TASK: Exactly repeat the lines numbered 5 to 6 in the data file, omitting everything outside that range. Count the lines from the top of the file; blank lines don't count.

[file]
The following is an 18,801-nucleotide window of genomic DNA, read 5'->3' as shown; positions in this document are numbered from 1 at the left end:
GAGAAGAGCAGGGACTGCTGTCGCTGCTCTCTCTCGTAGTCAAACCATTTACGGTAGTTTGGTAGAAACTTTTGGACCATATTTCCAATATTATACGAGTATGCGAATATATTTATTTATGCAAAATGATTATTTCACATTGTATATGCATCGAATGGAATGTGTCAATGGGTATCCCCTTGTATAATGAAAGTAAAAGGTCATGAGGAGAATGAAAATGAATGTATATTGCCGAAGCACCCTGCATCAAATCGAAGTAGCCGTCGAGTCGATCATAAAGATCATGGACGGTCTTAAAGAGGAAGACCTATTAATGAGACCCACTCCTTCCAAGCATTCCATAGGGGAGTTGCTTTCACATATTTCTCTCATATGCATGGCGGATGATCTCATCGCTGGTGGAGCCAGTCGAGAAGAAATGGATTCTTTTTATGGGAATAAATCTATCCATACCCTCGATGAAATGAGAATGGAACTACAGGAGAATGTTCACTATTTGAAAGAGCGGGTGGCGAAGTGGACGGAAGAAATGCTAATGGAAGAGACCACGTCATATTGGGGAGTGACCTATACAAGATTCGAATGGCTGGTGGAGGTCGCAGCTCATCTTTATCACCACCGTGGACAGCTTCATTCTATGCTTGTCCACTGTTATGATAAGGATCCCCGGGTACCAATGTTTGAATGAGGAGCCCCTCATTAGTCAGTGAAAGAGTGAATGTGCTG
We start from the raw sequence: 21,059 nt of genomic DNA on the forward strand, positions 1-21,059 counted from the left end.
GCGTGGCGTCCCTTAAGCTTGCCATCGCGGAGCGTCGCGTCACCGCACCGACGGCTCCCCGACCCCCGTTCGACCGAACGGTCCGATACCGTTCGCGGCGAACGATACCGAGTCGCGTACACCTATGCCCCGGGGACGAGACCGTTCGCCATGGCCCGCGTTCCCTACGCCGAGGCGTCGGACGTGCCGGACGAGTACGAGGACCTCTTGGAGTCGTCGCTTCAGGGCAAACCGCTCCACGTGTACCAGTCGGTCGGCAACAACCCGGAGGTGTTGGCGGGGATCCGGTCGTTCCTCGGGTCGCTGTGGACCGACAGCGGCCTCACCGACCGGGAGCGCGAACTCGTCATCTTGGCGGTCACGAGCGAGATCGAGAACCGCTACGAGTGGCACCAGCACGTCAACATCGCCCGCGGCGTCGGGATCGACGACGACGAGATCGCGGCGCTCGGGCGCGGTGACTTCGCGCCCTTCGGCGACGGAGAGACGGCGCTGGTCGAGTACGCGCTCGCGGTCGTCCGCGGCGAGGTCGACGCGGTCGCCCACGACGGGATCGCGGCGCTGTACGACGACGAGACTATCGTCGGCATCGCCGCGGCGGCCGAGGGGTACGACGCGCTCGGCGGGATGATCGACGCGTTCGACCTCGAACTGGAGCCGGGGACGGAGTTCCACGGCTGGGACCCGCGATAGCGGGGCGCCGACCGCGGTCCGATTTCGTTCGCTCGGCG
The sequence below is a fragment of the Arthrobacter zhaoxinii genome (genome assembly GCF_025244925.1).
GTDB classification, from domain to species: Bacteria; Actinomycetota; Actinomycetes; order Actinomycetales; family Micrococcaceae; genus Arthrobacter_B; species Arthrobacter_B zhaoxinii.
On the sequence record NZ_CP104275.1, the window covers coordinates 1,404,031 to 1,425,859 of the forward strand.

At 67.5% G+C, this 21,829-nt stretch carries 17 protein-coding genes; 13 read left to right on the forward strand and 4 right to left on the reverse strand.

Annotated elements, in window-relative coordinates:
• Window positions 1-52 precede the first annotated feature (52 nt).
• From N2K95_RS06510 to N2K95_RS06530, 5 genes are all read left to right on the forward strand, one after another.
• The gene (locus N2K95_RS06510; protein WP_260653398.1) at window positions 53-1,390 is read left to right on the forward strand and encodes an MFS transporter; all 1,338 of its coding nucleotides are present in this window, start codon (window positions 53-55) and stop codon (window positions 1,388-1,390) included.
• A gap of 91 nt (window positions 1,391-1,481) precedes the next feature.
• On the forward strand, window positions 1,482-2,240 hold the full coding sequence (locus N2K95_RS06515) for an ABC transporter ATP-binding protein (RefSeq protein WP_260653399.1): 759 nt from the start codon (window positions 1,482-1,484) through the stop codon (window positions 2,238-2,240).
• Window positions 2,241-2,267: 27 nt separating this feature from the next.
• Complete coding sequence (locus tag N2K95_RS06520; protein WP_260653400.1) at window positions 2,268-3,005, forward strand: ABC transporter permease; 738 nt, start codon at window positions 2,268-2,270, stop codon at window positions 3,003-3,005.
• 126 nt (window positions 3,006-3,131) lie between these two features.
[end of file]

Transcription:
The sequence below is a fragment of the Arthrobacter zhaoxinii genome (genome assembly GCF_025244925.1).
GTDB classification, from domain to species: Bacteria; Actinomycetota; Actinomycetes; order Actinomycetales; family Micrococcaceae; genus Arthrobacter_B; species Arthrobacter_B zhaoxinii.